[Coral-List] Announcement: NOAA lists two species of Atlantic/Caribbean corals as threatened
Roger.B.Griffis at noaa.gov
Mon May 8 14:09:02 EDT 2006
FOR IMMEDIATE RELEASE - May 5, 2006
National Oceanic and Atmospheric Administration (NOAA) 06-R110
Contact: Kim Amendola – NOAA (727) 551-5707
ELKHORN AND STAGHORN CORALS LISTED IN THREATENED STATUS
NOAA hosting public information workshops in south Florida and Caribbean
NOAA Fisheries Service announced its decision yesterday to list elkhorn
(Acropora palmata) and staghorn corals (Acropora cervicornis) as
threatened under the Endangered Species Act (ESA). The final rule will
be published next week, and the listing will be effective 30 days after
that date. This will be the first time a coral has been listed as
endangered or threatened under the ESA. A species is considered
endangered if it is in danger of extinction throughout all or a
significant portion of its range. A species is considered threatened if
it is likely to become an endangered species within the foreseeable
In response to a formal petition, a status review was initiated by NOAA
Fisheries Service to determine whether these corals required ESA
listing. The fisheries service convened the Atlantic Acropora
Biological Review Team in June 2004. The members of this team are a
diverse group of experts including coral biologists and ecologists;
specialists in climate, water quality and coral disease, monitoring,
restoration and taxonomy; regional experts in coral
abundance/distribution throughout the Caribbean Sea; and state and
federal resource managers.
The results of the team’s 10-month review led to the determination that
a threatened listing was warranted for both elkhorn and staghorn corals
because they are likely to become in danger of extinction throughout all
of their ranges in the foreseeable future from a combination of factors.
The primary factors include disease, temperature-induced bleaching,
and physical damage from hurricanes. Other factors include damage from
commercial and recreational activities, sediments and contaminants from
land-based sources, and poor water quality.
“This is the first time a coral species has been listed as threatened
in the United States,” said Assistant Administrator for NOAA Fisheries
Service Bill Hogarth. “As we look ahead, NOAA Fisheries Service is
committed to recovering these species, but we cannot do that without
help and participation from our constituents and resource users.”
Yesterday the U.S. Coral Reef Task Force recognized the Atlantic
Acropora Biological Review Team for its dedication and efforts in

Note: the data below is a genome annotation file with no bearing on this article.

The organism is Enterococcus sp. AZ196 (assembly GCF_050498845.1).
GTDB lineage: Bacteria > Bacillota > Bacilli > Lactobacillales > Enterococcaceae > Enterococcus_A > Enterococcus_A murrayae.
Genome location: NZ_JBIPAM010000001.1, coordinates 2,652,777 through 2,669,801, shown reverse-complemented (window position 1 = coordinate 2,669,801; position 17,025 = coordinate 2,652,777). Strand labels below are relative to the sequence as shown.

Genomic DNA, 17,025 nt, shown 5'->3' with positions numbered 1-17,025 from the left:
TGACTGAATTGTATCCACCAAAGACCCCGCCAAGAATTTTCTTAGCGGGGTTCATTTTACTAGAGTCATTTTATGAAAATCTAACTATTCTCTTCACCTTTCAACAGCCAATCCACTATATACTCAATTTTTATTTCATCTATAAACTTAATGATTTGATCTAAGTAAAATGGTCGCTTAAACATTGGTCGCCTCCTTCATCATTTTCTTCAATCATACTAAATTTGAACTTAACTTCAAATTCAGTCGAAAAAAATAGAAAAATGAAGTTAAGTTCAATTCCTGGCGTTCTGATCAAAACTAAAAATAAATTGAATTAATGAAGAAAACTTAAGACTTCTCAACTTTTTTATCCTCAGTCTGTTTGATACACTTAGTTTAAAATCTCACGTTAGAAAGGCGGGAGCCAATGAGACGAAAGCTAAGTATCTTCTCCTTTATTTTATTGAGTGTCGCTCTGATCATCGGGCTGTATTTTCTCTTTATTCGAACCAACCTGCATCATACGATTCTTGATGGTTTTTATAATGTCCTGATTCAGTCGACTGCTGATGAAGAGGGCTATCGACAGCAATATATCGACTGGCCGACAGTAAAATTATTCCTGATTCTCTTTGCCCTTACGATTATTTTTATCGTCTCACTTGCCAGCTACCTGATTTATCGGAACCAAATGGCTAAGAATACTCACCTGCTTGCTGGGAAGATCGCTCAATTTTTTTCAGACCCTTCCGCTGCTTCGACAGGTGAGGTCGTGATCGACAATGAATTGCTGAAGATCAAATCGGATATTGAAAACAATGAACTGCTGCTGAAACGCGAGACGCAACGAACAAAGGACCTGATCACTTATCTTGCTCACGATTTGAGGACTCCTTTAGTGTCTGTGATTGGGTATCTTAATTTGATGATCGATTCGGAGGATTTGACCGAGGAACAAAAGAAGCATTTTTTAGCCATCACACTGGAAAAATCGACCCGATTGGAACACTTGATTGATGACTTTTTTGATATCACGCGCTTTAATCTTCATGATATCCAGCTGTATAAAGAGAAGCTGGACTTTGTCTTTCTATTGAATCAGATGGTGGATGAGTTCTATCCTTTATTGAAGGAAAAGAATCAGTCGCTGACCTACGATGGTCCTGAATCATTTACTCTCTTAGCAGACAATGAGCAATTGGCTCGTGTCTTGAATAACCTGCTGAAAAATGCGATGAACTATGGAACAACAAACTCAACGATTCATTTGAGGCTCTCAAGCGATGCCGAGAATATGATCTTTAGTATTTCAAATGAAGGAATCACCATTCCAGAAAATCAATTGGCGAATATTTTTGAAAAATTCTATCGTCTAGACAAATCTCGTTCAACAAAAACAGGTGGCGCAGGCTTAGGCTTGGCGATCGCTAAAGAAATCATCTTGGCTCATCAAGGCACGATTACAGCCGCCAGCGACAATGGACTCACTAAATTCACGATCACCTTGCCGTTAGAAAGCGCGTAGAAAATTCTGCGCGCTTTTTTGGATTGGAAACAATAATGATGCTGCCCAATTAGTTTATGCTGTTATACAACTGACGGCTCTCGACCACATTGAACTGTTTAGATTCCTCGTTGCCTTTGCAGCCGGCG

compiling, editing and completing the status review for elkhorn and
staghorn corals by presenting team members with an Outstanding
Management award at the task force team meeting in Washington, D.C.
To gather information from the public, constituents, and resource
users, the fisheries service will host seven conservation workshops
throughout May. The workshops are designed to seek input from
participants to help identify programs and activities that may affect
these species, physical and biological features essential for
conservation, and possible areas to designate as critical habitat.
These workshops are intended to be constructive brainstorming sessions
where all interested members of the public are encouraged to attend and
participate. The information gathered during these workshops will be
considered in the development of any future conservation measures.
Workshops will be held between May 8 and May 25. More information on
time, date and location of the workshops is available online, and
regional announcements have been distributed. Comments and suggestions
can also be submitted to NOAA Fisheries Service’s Southeast Regional
Office via mail, fax, or email by Friday, June 22, 2006.
Elkhorn and staghorn corals are of the genus Acropora. Acropora is the
most abundant group of corals in the world and once represented the most
dominant reef building species throughout Florida and the Caribbean.
They are found typically on shallow water reefs, live in high-energy
zones with a lot of wave action, and are found in water temperatures
from 66 to 86 degrees Fahrenheit. They have relatively high growth rates
for corals and exhibit branching morphologies that provide important
habitat for other reef organisms; no other Caribbean reef-building coral
species are able to fulfill these ecosystem functions. At the current
reduced abundance, it is highly likely that both these ecosystem
functions have been greatly compromised.
NOAA Fisheries Service is dedicated to protecting and preserving our
nation’s living marine resources and their habitats through scientific
research, management and enforcement. NOAA Fisheries Service provides
effective stewardship of these resources for the benefit of the nation,
supporting coastal communities that depend upon them, and helping to
provide safe and healthy seafood to consumers and recreational
opportunities for the American public.
NOAA, an agency of the U.S. Department of Commerce, is dedicated to
enhancing economic security and national safety through the prediction
and research of weather and climate-related events and providing
environmental stewardship of the nation's coastal and marine resources.
Through the emerging Global Earth Observation System of Systems
(GEOSS), NOAA is working with its federal partners, over 60 countries
and the European Commission to develop a global network that is as
integrated as the planet it observes, predicts and protects.
On the Web:
Conservation Workshop Information http://sero.nmfs.noaa.gov/pr/protres.htm
(Click on Acropora Conservation Workshop Announcement)
Elkhorn Coral (Acropora palmata) Image
Staghorn Coral (Acroporoa cervicornis) Image
Elkhorn and Staghorn Coral Information
Endangered Species Act http://www.nmfs.noaa.gov/pr/laws/esa.htm
NOAA Coral Reef Conservation Program
U.S. Coral Reef Task Force
More information about the Coral-List